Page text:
Blood supplies the nutrients by which fractured bones heal themselves. So, if you are not getting enough blood to your fracture, there is a good chance it will not heal.

The care you have been receiving up to this point sounds reasonable. I would have not done anything more than immobilize the area and have you nonweightbearing as well for the first six to eight weeks, keeping in mind that people do get better.

Your real issue is what are you going to do now? You essentially have two options. You could speak to your doctor about a bone stimulator which is a painless device that you wear and has two electrodes that "sit" on either side of the fracture site to help the bone to heal. The other option would be surgery where the fracture site is fused together with a surgical screw.

If the gap, or the space between the two bones is not too large then a bone stimulator might be indicated, but if there is a wide enough gap (although your description does not sound like there is a wide gap), then a bone stimulator would probably be a waste of time.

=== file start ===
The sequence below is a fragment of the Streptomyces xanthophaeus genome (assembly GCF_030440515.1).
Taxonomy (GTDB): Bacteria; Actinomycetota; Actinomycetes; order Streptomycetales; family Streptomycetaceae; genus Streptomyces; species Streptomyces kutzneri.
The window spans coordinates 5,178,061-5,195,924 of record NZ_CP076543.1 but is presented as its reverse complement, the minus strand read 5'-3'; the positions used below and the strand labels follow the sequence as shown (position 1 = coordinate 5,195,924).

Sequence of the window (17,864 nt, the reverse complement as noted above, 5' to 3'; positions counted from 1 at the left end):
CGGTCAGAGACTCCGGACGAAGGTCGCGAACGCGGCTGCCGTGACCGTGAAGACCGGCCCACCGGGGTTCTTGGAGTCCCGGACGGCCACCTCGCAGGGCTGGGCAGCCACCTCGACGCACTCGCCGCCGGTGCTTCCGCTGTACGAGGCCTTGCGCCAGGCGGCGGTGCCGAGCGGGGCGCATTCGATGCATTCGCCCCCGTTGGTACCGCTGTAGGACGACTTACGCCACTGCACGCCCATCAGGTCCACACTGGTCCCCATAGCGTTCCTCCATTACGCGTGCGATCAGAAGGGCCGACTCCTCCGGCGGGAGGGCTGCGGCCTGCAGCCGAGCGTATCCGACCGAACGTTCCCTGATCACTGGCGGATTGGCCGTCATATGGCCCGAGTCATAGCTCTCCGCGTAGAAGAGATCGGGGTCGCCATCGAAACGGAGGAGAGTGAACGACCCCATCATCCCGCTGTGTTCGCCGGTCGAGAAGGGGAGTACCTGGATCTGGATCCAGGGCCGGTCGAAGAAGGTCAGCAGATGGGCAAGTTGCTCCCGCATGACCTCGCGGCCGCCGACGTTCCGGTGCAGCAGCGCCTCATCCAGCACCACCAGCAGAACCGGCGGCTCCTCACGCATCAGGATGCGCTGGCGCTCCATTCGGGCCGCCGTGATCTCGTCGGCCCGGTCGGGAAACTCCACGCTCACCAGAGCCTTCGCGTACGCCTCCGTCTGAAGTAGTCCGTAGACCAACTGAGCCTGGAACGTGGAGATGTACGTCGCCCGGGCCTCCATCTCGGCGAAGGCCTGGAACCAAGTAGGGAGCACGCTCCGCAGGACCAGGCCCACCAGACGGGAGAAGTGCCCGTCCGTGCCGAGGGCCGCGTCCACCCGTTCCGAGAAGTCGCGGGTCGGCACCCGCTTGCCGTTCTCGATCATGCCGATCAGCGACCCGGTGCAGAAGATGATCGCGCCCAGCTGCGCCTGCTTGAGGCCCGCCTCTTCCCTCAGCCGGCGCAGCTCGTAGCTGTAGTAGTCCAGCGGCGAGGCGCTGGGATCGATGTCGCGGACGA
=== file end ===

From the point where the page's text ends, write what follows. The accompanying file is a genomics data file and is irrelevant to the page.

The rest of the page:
The problem for most people is how long do you want to drag on with this problem. A bone stimulator could drag on for upwards of ten weeks and you still may find yourself with a problem.

Although no one looks forward to surgery, the procedure is not a very complicated procedure and recovery is fairly quick.

This is a discussion you will need to have with your surgeon because if the foot is not feeling better at eight weeks, chances are it will not heal on its own.

I do not know how old you are of what health issues you may or may not have, but certain metabolic issues may also delay bone healing and lastly if you are a smoker, that too will delay your ability to heal a broken bone.

Marc Mitnick DPM

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Aug 31, 2016
8 weeks after screw fixation
by: Marie

I am also at 8 weeks and still pain at outside of foot.
I chose to have the screw fixation immediately since I am a runner and hoped to get back faster.

However, at week 6 no healing. Bones are separated even though the screw is there.